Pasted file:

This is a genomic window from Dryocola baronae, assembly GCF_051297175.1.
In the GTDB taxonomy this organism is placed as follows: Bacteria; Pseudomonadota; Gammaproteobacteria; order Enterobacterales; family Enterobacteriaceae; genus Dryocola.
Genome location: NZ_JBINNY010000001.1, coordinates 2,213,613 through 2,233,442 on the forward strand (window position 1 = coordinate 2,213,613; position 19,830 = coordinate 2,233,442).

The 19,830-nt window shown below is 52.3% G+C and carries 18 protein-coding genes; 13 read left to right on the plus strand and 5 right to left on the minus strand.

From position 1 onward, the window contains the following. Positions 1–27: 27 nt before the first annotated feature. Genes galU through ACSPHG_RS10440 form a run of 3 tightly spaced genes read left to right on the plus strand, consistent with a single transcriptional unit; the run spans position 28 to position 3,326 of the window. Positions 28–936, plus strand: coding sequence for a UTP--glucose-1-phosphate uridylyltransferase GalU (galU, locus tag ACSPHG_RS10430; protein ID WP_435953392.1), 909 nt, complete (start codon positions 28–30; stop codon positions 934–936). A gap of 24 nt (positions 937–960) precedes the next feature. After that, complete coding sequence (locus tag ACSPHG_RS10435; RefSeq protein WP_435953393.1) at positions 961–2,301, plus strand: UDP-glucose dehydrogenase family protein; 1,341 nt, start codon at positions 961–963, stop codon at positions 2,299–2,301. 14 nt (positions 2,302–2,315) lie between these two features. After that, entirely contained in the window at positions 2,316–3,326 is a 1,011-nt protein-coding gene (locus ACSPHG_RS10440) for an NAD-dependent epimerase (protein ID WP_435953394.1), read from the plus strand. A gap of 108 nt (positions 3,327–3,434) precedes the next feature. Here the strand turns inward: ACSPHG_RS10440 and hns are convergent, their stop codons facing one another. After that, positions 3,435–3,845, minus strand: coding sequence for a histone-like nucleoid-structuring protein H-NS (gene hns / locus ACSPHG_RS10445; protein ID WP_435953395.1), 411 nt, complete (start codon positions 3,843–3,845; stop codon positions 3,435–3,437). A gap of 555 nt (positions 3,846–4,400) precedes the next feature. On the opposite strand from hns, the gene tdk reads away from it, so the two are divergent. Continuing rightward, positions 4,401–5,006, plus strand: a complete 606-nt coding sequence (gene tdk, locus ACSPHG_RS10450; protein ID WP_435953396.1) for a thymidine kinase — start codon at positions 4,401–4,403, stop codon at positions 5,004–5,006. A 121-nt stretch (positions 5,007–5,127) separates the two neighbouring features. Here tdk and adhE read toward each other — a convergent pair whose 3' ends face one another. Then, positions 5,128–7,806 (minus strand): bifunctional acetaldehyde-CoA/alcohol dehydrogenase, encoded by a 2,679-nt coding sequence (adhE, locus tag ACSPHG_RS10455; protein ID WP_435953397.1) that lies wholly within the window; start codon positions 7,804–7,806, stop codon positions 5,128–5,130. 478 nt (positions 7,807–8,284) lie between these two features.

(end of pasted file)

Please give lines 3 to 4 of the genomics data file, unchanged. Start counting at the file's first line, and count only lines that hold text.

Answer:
Genome location: NZ_JBINNY010000001.1, coordinates 2,213,613 through 2,233,442 on the forward strand (window position 1 = coordinate 2,213,613; position 19,830 = coordinate 2,233,442).

The 19,830-nt window shown below is 52.3% G+C and carries 18 protein-coding genes; 13 read left to right on the plus strand and 5 right to left on the minus strand.